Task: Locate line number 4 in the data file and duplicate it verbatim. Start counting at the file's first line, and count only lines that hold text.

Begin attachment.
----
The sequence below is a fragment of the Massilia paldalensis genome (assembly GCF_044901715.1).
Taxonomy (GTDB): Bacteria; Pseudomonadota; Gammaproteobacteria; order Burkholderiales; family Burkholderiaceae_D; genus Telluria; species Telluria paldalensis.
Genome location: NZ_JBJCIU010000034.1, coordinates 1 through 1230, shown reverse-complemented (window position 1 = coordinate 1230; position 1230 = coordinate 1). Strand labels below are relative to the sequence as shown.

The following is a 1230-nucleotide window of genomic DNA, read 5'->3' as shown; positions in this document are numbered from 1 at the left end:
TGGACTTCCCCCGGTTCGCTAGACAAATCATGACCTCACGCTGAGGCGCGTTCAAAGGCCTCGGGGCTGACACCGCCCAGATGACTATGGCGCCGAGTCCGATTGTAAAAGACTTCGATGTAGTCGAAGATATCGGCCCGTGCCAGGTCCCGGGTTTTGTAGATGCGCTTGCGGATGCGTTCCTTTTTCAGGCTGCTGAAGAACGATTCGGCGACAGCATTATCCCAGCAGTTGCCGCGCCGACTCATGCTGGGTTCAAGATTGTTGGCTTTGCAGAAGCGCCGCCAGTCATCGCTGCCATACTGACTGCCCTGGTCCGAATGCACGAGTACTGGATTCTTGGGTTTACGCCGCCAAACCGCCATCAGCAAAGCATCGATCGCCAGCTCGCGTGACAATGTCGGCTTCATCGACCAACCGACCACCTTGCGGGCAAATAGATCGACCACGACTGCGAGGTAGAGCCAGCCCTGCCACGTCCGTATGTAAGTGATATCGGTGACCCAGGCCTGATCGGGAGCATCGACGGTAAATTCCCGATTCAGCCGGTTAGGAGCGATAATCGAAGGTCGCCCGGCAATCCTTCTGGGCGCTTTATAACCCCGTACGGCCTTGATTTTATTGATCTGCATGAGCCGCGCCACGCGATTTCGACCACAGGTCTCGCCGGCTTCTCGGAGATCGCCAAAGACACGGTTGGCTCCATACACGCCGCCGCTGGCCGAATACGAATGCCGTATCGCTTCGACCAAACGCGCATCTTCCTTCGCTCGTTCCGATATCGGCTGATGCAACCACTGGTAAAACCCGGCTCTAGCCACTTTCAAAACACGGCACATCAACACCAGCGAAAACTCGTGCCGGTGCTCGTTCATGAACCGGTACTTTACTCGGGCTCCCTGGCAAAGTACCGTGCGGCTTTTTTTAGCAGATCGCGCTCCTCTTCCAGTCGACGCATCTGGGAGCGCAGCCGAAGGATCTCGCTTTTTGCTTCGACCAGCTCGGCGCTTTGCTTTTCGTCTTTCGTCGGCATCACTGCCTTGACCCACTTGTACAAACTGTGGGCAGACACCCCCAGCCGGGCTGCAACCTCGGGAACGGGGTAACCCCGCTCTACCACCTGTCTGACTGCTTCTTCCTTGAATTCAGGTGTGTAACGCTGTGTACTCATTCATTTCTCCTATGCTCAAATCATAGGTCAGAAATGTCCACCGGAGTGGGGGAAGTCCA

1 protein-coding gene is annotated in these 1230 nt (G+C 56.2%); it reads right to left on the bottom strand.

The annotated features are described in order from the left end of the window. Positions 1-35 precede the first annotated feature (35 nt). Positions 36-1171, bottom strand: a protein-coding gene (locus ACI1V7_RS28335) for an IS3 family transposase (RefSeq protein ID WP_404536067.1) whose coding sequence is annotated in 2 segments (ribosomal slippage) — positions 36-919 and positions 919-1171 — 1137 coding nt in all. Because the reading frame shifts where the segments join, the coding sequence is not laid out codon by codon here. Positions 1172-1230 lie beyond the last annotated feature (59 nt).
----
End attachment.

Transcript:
The following is a 1230-nucleotide window of genomic DNA, read 5'->3' as shown; positions in this document are numbered from 1 at the left end: